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Sunday 21 April 2019
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Namaf advises doctors to follow right billing guidelines

Namibian Association of Medical Aid Funds (NAMAF) is concerned with doctors who ignore billing guidelines in order to milk more from medical aids’ coffers while those who are supposed to do the final checks are also napping.
This, the NAMAF CEO Stephen Tjiuoro said this week following recent investigations that revealed how doctors for some time have overcharged medical aids with bloated bills meant to milk the unaware medical aids.
Fraud, wastage and abuse in the healthcare sector is a global problem. The World Economic Forum has estimated that 30 to 50 percent of the 6.5 trillion spent on healthcare worldwide is wasted through misalignment of incentives, interests, strategies and behavior of parties engaged in healthcare.
Because patients rarely see accounts submitted to their medical aid funds on their behalf due to the third-party payment systems, the so-called fee-for-services reimbursement models that are being used in Namibia albeit unintentionally, create incentives for more and sometimes inappropriate quoting. Recently, it has come to the attention of the regulating body that these are global problems associated with inappropriate healthcare expenditures.
The CEO shared evidence of an instance where a doctor overpriced a medical aid for repetitive and questionable services and such amount was paid to the doctor without proper scrutiny by the medical aid.
“What is happening is that doctors put extra services on the bills of the clients. They are aware that the more services they put on, that would translate in more money at the end of the day and since it is how they make money, this trend has been exploited and this is how medical aids are losing money,” said Tjiuoro. (sic)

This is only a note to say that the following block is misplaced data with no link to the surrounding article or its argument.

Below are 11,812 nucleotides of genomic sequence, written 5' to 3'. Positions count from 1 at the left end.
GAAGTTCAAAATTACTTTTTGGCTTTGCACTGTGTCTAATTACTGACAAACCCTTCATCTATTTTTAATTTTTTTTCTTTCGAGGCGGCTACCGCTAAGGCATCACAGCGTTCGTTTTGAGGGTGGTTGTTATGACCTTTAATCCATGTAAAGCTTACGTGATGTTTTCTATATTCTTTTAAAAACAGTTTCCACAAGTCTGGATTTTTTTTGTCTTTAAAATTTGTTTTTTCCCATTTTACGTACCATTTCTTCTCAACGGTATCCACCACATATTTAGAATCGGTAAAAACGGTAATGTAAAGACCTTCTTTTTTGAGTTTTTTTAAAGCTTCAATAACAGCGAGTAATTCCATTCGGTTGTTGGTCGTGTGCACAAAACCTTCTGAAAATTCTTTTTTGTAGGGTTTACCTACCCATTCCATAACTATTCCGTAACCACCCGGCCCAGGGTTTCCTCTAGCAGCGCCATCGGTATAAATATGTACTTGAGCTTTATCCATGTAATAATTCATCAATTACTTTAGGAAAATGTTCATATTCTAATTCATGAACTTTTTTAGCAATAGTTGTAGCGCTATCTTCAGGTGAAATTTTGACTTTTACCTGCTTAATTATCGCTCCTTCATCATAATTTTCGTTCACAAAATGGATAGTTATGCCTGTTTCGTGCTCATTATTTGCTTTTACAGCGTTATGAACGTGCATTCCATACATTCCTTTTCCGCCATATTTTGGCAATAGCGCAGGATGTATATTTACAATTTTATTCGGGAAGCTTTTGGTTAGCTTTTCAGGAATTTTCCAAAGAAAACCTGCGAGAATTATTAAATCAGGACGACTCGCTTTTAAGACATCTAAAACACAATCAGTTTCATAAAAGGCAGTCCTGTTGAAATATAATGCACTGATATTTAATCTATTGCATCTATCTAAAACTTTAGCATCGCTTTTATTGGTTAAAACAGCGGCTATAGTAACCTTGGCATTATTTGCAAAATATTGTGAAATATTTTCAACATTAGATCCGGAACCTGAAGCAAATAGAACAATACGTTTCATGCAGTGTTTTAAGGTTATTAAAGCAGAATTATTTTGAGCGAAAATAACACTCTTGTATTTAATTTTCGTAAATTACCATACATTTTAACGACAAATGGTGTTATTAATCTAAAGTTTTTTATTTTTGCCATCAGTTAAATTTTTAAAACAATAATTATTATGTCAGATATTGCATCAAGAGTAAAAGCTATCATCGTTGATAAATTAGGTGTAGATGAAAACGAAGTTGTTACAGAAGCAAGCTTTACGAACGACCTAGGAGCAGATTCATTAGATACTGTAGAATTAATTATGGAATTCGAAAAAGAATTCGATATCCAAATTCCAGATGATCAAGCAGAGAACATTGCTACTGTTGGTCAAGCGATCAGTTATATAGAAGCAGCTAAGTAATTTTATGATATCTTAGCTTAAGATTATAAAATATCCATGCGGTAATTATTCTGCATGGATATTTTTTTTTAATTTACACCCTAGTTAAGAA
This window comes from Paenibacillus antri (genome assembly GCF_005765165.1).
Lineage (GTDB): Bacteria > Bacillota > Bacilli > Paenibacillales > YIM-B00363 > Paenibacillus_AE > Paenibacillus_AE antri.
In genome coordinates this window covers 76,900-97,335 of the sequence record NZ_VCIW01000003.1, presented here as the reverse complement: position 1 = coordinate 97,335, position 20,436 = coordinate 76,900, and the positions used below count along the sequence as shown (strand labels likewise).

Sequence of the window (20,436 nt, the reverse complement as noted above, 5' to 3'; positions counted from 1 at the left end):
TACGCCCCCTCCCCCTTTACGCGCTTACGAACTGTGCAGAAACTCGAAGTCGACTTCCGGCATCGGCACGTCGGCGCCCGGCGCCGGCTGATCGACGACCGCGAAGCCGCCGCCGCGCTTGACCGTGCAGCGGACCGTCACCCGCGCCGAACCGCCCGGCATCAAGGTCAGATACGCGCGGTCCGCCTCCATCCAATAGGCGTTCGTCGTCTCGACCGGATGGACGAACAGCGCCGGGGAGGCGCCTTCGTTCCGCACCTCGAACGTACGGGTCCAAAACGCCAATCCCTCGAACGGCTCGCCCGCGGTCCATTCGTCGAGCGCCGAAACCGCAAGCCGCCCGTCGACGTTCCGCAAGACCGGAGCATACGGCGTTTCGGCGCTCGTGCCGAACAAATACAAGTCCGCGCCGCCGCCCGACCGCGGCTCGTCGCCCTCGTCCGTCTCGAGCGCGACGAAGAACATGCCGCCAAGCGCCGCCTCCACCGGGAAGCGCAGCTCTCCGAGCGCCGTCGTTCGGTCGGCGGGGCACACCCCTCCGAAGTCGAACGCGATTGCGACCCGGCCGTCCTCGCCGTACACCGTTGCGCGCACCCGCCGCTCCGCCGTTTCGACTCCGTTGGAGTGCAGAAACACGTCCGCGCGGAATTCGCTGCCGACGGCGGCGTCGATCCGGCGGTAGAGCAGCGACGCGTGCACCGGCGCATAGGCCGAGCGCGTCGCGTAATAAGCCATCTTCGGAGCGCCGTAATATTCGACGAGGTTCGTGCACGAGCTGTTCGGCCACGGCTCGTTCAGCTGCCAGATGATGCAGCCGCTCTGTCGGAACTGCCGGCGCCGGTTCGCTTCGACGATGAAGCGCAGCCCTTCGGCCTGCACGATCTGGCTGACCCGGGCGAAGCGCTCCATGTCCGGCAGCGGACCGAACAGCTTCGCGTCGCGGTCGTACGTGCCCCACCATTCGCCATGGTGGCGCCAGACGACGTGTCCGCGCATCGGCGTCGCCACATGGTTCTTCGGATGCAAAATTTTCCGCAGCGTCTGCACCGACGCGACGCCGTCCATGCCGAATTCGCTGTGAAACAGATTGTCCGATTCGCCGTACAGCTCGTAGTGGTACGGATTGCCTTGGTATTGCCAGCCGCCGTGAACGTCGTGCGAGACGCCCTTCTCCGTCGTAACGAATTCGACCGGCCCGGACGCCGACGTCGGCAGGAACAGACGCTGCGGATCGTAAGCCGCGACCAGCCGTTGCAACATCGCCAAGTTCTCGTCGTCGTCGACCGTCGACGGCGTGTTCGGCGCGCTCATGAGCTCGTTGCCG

The extract presented by the CEO after evaluation using the appropriate billing structure now highlights what the medical aid should have paid for and what it should have rejected. However he said without the appropriate knowledge from both ends, no party can be blamed at the moment.
“Seeing that this is a method of making money, you would realise that the doctor would go for everything related to a certain treatment because the more lines he puts on the bill to the medical aid, the more money he gets out.”
At this point I would not say the doctors are doing this deliberately. They have simply been operating in a space where there was no control and no one was asking them questions. We must understand that no one went to school for training on how to use the Namaf quoting structure and many, when caught, simply say they do not know. This is why we have introduced training on the quoting guidelines which would guide the doctor with the relative value of the treatment and the appropriate pricing thereof,” said the CEO.
State PSEMAS and Namaf affiliated medical aid funds have long cried over outrageous amounts they cough up annually for services. An introduction of stipulated guidelines in reference to billing and quoting would thus be a relief to the medical aid funds as far as billing is concerned.
The public medical aid, PSEMAS, caters for the healthcare needs of at least 293 953 beneficiaries and has somehow become victim to the same trend. Reportedly, it stopped paying claims for the second time in as many years, suggesting that PSEMAS is in an even worse situation than those funds affiliated to Namaf.
Namibia is regarded as an anomaly in terms of healthcare spending because it invests huge amounts of money on just a few people.
Although the private sector only provides care to 8% of the population, the money contributed by members affiliated to these medical aids is milked by unregulated doctors.
“This is money belonging to the public and it cannot be used to pay for unnecessary stuff. It has been going on for long and it needs to stop. After the training has been given, we will then exhaust measure to penalise those doctors who continue doing this by either suspending their license or blacklisting them from the medical aids,” said Tjiuoro.
Tjiuoro highlighted that funds affiliated to Namaf are by law subject to a dual regulatory framework; this is from financial or prudential perspectives under the auspices of Namfisa, aimed at ensuring that funds remain solvent and that members are protected against financial mismanagement of their funds.
The Patriot understands that PSEMAS has adopted reactive approaches by trying to recover monies that have already been squandered. Although recovery of such money will typically require long and often expensive legal processes with a small chance of success, the World Economic Forum has recommended that it is important to address the misalignments that prevent healthcare systems from focusing on outcomes and value.
This is not the first time Namaf has been vocal on how medical aids are being milked of millions on an annual basis. The lucrative N$600 million per annum domestic pharmaceutical industry continues to bleed medical aid service providers dry.
Last year Namaf extended an urgent appeal to the health ministry to control medicine prices across the country.




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